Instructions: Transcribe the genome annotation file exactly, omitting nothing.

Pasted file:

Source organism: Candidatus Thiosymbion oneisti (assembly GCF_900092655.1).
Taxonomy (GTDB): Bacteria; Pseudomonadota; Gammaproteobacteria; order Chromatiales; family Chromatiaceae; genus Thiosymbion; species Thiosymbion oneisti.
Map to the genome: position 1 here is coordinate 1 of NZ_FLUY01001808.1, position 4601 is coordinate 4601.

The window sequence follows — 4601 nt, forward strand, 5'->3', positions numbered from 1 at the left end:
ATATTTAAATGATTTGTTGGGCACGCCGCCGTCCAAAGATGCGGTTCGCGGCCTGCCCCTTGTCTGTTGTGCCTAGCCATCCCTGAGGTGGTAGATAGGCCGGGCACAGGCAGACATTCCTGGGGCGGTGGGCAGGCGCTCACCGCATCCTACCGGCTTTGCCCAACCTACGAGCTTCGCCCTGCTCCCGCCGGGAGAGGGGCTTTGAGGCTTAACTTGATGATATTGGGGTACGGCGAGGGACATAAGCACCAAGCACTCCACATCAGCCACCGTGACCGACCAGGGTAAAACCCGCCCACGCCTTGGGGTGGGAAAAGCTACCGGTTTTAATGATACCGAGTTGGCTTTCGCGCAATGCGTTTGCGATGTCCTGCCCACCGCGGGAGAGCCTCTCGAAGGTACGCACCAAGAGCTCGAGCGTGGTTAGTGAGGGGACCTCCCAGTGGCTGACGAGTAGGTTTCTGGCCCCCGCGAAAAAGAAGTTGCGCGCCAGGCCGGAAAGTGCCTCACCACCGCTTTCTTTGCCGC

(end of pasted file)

Source organism: Candidatus Thiosymbion oneisti (assembly GCF_900092655.1).
Taxonomy (GTDB): Bacteria; Pseudomonadota; Gammaproteobacteria; order Chromatiales; family Chromatiaceae; genus Thiosymbion; species Thiosymbion oneisti.
Map to the genome: position 1 here is coordinate 1 of NZ_FLUY01001808.1, position 4601 is coordinate 4601.

The window sequence follows — 4601 nt, forward strand, 5'->3', positions numbered from 1 at the left end:
ATATTTAAATGATTTGTTGGGCACGCCGCCGTCCAAAGATGCGGTTCGCGGCCTGCCCCTTGTCTGTTGTGCCTAGCCATCCCTGAGGTGGTAGATAGGCCGGGCACAGGCAGACATTCCTGGGGCGGTGGGCAGGCGCTCACCGCATCCTACCGGCTTTGCCCAACCTACGAGCTTCGCCCTGCTCCCGCCGGGAGAGGGGCTTTGAGGCTTAACTTGATGATATTGGGGTACGGCGAGGGACATAAGCACCAAGCACTCCACATCAGCCACCGTGACCGACCAGGGTAAAACCCGCCCACGCCTTGGGGTGGGAAAAGCTACCGGTTTTAATGATACCGAGTTGGCTTTCGCGCAATGCGTTTGCGATGTCCTGCCCACCGCGGGAGAGCCTCTCGAAGGTACGCACCAAGAGCTCGAGCGTGGTTAGTGAGGGGACCTCCCAGTGGCTGACGAGTAGGTTTCTGGCCCCCGCGAAAAAGAAGTTGCGCGCCAGGCCGGAAAGTGCCTCACCACCGCTTTCTTTGCCGC